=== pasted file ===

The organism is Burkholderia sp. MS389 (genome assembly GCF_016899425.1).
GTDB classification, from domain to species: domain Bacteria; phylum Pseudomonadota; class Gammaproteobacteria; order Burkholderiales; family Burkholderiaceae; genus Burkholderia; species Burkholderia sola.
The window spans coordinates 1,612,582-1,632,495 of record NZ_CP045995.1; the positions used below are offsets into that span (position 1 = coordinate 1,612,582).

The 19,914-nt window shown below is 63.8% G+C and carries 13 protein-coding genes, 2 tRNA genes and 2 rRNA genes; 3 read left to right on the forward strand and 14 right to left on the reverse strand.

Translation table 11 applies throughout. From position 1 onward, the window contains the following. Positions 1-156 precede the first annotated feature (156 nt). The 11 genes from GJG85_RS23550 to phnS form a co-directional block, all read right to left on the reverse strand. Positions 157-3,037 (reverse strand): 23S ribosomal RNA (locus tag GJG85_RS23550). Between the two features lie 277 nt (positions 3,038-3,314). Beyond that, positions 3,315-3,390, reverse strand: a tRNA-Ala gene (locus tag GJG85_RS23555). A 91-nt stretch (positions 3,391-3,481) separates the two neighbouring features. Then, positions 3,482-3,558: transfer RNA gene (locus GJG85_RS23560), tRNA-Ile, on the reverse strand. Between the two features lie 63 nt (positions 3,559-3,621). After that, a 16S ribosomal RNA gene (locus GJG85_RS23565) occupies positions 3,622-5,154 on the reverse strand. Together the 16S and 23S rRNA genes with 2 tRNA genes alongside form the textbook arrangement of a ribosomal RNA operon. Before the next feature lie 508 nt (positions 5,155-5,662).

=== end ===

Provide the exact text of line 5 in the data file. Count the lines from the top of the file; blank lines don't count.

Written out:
Translation table 11 applies throughout. From position 1 onward, the window contains the following. Positions 1-156 precede the first annotated feature (156 nt). The 11 genes from GJG85_RS23550 to phnS form a co-directional block, all read right to left on the reverse strand. Positions 157-3,037 (reverse strand): 23S ribosomal RNA (locus tag GJG85_RS23550). Between the two features lie 277 nt (positions 3,038-3,314). Beyond that, positions 3,315-3,390, reverse strand: a tRNA-Ala gene (locus tag GJG85_RS23555). A 91-nt stretch (positions 3,391-3,481) separates the two neighbouring features. Then, positions 3,482-3,558: transfer RNA gene (locus GJG85_RS23560), tRNA-Ile, on the reverse strand. Between the two features lie 63 nt (positions 3,559-3,621). After that, a 16S ribosomal RNA gene (locus GJG85_RS23565) occupies positions 3,622-5,154 on the reverse strand. Together the 16S and 23S rRNA genes with 2 tRNA genes alongside form the textbook arrangement of a ribosomal RNA operon. Before the next feature lie 508 nt (positions 5,155-5,662).